By Vatsala Mamgain Jun. 28, 2016
Wonder what’s with the nos(e)talgia? Well, science explains how smells ring a bell.
My grandfather had a smell that was peculiarly his – a gentle, beloved, nana smell. It was for me, the smell of childhood happiness. It was a mixture of the smell of recently-mown grass, Panama cigarettes and Godrej shaving rounds. He died almost a million years ago, but even today, a mere whiff of any of these will bring back memories of entire vacations spent at his home – of cool, crisp, sunny days spent lying in his garden, sucking on blades of grass, as he pruned his trees and rose bushes.
That sulphurous stink, just short of rotting eggs, rough and acrid, makes your heart burst with happiness, because actual Diwali firecrackers were the backdrop to your first kiss. The smell of chlorine will always bring back the joy of learning to swim and clambering up to the high boards to jump into the welcoming water.
Given that we are all familiar with these “fragrance flashbacks”, the question really is: What is it about the sense of smell that has the power to unlock forgotten memories so vividly?
Science is just beginning to unravel the mystery. The theory is that our olfactory bulb, which is responsible for processing smells, is located right next to the amygdala and hippocampus brain regions – the ones that control emotion and memory.
This is in direct contrast to visual, sound and touch memories, which do not pass anywhere near these areas. Simply put, our nose alone has “approach” or “pull” with the memory and emotion centres of the brain. That explains why smells unlock such powerful emotional memories.
The olfactory sense is one of the first to mature – so babies at birth show a marked preference for the smell of their own mothers’ amniotic fluid than others. It is also one of the first ways by which we experience the world around us – when babies put everything into their mouths, there is a tactile as well as olfactory experience that registers.
Even between adults, smell is a major determinant of sexual attraction – it has been hypothesised that a kiss is really just a polite way (or an arse upwards way, if you will) to do what doggies do so unabashedly, i.e. sniff around hopefully.
Research shows that unlike visual and auditory memories, which are formed in late teenage and early adulthood, our olfactory memories are typically formed in childhood, and tend to be both fairly specific and emotion driven. So when I look at a tin of talcum powder, it evokes general memories of pre-liberalisation, pre-deodorant India, when a liberal dousing of powder was the first and last defence against stinking up the room.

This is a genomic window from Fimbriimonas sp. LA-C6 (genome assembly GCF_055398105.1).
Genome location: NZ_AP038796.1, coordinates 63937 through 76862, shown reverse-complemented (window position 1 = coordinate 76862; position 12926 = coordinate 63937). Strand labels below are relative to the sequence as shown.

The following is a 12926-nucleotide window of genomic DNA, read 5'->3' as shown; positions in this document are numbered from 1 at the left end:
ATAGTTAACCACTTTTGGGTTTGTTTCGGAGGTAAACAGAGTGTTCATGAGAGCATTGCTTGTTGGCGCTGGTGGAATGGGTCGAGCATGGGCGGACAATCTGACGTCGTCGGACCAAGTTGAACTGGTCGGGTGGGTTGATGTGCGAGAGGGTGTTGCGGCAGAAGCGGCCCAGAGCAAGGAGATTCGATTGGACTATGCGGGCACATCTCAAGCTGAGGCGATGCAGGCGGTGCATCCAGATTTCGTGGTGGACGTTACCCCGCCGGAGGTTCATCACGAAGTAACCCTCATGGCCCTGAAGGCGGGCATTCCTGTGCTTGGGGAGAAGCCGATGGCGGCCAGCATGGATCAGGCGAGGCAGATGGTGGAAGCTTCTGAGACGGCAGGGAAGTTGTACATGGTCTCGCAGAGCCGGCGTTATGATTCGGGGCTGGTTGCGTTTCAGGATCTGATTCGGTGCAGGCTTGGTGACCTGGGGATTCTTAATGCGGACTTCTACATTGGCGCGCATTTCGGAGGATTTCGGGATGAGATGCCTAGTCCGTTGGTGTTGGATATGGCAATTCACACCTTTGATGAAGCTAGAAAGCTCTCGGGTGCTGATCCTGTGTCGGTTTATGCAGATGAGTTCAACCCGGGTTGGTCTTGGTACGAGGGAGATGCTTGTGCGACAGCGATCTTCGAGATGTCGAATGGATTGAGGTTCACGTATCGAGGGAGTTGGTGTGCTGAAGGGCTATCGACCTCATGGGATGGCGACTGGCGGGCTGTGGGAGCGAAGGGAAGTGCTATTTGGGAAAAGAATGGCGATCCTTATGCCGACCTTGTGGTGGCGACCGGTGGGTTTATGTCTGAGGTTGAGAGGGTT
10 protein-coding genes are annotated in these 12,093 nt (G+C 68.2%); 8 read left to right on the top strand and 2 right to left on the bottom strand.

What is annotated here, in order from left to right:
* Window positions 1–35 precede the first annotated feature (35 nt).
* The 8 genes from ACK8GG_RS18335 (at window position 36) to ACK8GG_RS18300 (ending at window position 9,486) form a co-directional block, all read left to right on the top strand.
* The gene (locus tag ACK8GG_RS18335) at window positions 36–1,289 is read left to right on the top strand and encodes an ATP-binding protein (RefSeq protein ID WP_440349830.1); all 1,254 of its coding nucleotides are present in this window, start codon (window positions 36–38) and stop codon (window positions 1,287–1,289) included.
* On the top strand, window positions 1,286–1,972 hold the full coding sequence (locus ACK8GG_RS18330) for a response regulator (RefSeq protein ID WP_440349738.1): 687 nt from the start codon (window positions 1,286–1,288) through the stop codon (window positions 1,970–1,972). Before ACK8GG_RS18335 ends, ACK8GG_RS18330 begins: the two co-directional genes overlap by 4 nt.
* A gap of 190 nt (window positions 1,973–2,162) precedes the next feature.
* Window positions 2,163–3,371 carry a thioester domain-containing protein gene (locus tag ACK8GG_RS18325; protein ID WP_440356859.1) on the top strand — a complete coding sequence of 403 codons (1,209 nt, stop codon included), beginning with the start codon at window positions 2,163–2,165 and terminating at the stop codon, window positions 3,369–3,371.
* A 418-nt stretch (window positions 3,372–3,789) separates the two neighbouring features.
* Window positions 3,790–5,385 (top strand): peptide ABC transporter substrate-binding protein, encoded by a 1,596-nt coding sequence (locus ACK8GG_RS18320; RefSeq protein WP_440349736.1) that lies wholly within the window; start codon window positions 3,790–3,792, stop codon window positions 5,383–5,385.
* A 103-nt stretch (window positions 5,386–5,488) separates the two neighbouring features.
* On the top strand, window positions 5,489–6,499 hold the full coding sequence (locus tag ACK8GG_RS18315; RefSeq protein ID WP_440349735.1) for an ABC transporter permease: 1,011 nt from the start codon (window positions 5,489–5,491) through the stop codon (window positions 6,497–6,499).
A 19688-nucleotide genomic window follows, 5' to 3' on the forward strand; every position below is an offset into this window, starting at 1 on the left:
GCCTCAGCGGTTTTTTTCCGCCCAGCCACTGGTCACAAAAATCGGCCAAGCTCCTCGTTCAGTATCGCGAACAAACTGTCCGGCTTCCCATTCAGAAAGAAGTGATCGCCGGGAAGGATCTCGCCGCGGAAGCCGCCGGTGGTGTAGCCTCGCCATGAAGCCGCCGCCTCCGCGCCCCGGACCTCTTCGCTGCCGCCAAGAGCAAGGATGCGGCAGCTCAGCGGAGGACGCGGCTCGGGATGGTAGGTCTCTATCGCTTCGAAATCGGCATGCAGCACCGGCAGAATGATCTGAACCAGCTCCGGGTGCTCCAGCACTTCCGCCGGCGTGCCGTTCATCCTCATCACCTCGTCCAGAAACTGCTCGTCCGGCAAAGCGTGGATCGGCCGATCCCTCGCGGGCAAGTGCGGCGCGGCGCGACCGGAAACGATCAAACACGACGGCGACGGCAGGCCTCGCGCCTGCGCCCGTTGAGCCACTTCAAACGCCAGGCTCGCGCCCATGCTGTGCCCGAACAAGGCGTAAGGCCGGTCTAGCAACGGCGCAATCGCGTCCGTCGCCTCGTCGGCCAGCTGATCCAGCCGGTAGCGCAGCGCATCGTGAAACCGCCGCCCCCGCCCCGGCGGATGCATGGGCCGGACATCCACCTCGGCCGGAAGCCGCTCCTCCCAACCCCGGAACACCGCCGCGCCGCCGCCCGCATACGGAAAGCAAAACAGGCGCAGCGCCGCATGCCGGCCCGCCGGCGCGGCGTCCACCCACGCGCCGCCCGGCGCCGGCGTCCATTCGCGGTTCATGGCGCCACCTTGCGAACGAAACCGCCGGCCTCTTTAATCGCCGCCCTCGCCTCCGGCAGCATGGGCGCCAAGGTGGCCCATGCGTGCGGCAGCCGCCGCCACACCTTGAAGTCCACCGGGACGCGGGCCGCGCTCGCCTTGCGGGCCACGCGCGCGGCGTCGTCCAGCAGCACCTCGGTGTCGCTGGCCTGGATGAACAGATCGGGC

Research shows that unlike visual and auditory memories, our olfactory memories are typically formed in childhood, and tend to be both fairly specific and emotion driven.
A whiff of Cuticura talc conjures up my wonderful Jayanti Mami; a sweet but crazy old bat, racist as they come, who was so distraught at my dark skin colour that she “improved” me before every family function by trapping me between her large knobbly knees and dusting my face with a liberal sprinkling of the powder. It also conjures up – rather disturbingly – her large, white, flaccid armpits and expansive, pillowy bosom, which proves that while the nose might be a time machine in most cases, it can also trigger post-traumatic stress in a few.
Studies have proven that newer visual or audio memories can overwrite older ones, but with olfactory memories the older ones tend to stick longest.
This might explain why the face of your first crush in middle school may now be a composite of the faces of all your crushes since. But the smell of plasticine will only retrieve the memory of that kindergarten table with the fat boy who ate his own burps and whose forefinger was perpetually on an extended exploratory journey up his nose. (Given that olfactory memory is so specific and rich and emotional, it’s just bad luck that one can’t sniff ones way to learning the periodic table – smell memory is more linked to perception than fact.)
However, smell and memory are linked inextricably – loss of smell is one of the earliest markers for patients of Alzheimer’s and dementia.
So, the next time you catch a whiff of sandalwood soap and find yourself bursting into tears remembering your wonderful grand-aunt, or are transported to an open jeep with your extended family in the rain when you smell the world famous fragrance “wet dog”, remember that what you’re experiencing is the emotional underbelly of having a nose – and give thanks that for some time at least, you’ve managed to keep dementia at bay.